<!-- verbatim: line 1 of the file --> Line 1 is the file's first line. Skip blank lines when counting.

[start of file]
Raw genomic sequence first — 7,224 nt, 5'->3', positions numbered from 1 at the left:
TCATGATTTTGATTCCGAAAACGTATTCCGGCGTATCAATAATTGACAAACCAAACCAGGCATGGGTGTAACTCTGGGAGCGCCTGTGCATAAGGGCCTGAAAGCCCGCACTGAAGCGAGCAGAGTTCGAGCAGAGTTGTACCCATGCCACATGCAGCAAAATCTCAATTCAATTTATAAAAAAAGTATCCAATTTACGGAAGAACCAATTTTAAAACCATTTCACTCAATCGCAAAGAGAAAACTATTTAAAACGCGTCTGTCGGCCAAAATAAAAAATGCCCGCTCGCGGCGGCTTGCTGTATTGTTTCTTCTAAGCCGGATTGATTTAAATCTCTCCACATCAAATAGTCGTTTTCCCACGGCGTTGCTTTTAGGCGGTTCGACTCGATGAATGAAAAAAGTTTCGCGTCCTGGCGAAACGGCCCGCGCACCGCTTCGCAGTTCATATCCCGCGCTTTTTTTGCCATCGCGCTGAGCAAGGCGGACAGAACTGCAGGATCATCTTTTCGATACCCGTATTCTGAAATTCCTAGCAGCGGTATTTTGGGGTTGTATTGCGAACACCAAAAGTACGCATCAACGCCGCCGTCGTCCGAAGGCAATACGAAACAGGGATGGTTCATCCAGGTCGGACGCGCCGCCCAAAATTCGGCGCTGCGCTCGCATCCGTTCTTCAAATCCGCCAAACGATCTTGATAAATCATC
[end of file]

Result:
Raw genomic sequence first — 7,224 nt, 5'->3', positions numbered from 1 at the left: